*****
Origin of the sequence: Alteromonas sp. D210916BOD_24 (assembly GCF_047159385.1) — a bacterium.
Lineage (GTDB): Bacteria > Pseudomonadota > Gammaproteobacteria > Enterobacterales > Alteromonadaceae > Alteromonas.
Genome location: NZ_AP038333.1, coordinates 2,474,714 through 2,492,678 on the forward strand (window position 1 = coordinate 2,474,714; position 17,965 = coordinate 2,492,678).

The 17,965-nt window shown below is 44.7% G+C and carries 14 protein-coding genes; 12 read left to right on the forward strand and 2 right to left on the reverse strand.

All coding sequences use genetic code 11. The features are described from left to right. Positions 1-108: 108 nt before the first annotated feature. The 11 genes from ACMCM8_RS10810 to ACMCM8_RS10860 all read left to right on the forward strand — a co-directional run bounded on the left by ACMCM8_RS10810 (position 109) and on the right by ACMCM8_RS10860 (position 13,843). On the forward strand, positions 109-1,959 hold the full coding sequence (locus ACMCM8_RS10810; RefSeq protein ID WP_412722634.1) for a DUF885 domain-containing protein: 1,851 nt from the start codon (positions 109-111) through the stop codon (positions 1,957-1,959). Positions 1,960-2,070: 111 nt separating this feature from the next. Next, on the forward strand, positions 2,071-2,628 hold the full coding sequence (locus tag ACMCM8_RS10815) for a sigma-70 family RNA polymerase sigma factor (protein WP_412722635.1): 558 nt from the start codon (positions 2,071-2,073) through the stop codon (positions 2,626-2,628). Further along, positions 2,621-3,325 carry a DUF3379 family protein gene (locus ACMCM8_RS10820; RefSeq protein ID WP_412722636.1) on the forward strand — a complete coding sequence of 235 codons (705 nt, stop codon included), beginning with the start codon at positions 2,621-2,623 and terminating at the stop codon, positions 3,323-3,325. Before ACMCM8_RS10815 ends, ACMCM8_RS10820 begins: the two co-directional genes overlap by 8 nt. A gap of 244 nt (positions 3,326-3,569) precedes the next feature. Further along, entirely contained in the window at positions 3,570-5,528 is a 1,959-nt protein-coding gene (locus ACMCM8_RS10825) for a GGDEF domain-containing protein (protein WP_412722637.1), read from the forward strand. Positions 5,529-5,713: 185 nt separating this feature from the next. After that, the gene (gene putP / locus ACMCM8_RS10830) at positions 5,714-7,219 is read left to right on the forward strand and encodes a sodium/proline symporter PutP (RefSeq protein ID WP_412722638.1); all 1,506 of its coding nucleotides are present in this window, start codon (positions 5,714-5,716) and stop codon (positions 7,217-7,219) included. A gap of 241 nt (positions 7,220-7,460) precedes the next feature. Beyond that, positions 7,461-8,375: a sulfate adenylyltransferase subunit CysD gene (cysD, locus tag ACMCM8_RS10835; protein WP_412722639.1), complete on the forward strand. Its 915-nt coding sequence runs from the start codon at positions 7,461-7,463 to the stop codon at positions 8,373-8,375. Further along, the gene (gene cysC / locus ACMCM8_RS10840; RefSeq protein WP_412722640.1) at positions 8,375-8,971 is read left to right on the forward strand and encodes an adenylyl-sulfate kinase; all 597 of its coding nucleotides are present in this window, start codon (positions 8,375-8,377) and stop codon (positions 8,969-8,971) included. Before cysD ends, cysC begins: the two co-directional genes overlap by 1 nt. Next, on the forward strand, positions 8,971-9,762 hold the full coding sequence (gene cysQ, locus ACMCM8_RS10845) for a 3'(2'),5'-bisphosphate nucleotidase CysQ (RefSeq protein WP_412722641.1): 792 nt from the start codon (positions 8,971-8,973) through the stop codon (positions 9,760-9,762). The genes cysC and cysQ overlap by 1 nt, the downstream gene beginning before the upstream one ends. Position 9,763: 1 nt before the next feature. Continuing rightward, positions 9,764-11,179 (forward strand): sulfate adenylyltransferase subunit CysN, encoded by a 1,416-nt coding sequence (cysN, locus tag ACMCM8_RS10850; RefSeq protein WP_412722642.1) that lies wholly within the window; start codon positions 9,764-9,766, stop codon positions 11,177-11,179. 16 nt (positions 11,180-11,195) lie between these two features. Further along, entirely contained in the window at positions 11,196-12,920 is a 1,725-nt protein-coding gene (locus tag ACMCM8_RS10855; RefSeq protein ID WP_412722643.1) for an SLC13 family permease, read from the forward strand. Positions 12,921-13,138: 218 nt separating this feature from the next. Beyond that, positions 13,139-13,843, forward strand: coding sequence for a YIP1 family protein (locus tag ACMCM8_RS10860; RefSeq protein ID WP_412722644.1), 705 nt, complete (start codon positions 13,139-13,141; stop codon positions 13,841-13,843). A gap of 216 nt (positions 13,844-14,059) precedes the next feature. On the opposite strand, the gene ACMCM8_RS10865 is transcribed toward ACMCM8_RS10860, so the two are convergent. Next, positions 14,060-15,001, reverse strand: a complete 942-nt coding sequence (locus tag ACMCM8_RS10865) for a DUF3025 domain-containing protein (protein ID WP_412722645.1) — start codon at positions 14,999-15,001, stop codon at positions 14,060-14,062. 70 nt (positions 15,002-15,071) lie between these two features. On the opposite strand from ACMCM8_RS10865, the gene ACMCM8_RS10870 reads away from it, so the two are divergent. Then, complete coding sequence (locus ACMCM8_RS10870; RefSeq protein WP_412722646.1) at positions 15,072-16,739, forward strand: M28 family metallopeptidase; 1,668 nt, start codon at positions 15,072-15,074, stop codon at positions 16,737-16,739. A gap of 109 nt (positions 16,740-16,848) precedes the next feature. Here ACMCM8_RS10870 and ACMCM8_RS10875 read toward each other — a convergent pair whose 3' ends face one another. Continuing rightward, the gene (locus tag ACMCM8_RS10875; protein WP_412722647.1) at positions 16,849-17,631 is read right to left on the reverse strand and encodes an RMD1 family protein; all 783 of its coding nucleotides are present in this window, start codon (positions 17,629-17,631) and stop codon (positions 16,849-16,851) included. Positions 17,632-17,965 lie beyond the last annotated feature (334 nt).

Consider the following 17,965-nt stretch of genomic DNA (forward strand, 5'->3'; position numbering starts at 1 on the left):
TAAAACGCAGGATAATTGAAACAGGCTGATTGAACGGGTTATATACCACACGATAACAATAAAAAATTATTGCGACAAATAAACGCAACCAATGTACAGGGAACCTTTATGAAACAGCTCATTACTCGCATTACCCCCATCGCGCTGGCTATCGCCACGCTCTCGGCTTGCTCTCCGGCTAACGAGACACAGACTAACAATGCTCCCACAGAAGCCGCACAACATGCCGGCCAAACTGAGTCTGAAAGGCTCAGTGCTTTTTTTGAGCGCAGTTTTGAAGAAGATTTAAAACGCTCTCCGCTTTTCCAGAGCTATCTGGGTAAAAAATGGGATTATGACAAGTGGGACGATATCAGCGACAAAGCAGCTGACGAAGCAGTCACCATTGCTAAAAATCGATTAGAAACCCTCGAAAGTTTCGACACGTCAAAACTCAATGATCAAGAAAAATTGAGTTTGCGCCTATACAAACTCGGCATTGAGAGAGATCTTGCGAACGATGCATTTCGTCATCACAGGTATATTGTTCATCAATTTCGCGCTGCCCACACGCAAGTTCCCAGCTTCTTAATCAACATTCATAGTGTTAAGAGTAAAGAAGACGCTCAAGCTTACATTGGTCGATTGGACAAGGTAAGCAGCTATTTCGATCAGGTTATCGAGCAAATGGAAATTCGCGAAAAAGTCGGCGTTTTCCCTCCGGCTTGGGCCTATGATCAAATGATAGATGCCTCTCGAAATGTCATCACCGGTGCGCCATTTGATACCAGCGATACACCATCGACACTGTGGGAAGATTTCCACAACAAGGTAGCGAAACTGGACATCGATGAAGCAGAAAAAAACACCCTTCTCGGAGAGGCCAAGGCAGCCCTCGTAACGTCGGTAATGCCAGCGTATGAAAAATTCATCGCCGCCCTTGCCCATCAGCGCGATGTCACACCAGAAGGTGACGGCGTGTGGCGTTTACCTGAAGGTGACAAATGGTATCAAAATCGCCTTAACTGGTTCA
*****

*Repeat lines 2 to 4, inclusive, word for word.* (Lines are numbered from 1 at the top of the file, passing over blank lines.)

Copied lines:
Lineage (GTDB): Bacteria > Pseudomonadota > Gammaproteobacteria > Enterobacterales > Alteromonadaceae > Alteromonas.
Genome location: NZ_AP038333.1, coordinates 2,474,714 through 2,492,678 on the forward strand (window position 1 = coordinate 2,474,714; position 17,965 = coordinate 2,492,678).

The 17,965-nt window shown below is 44.7% G+C and carries 14 protein-coding genes; 12 read left to right on the forward strand and 2 right to left on the reverse strand.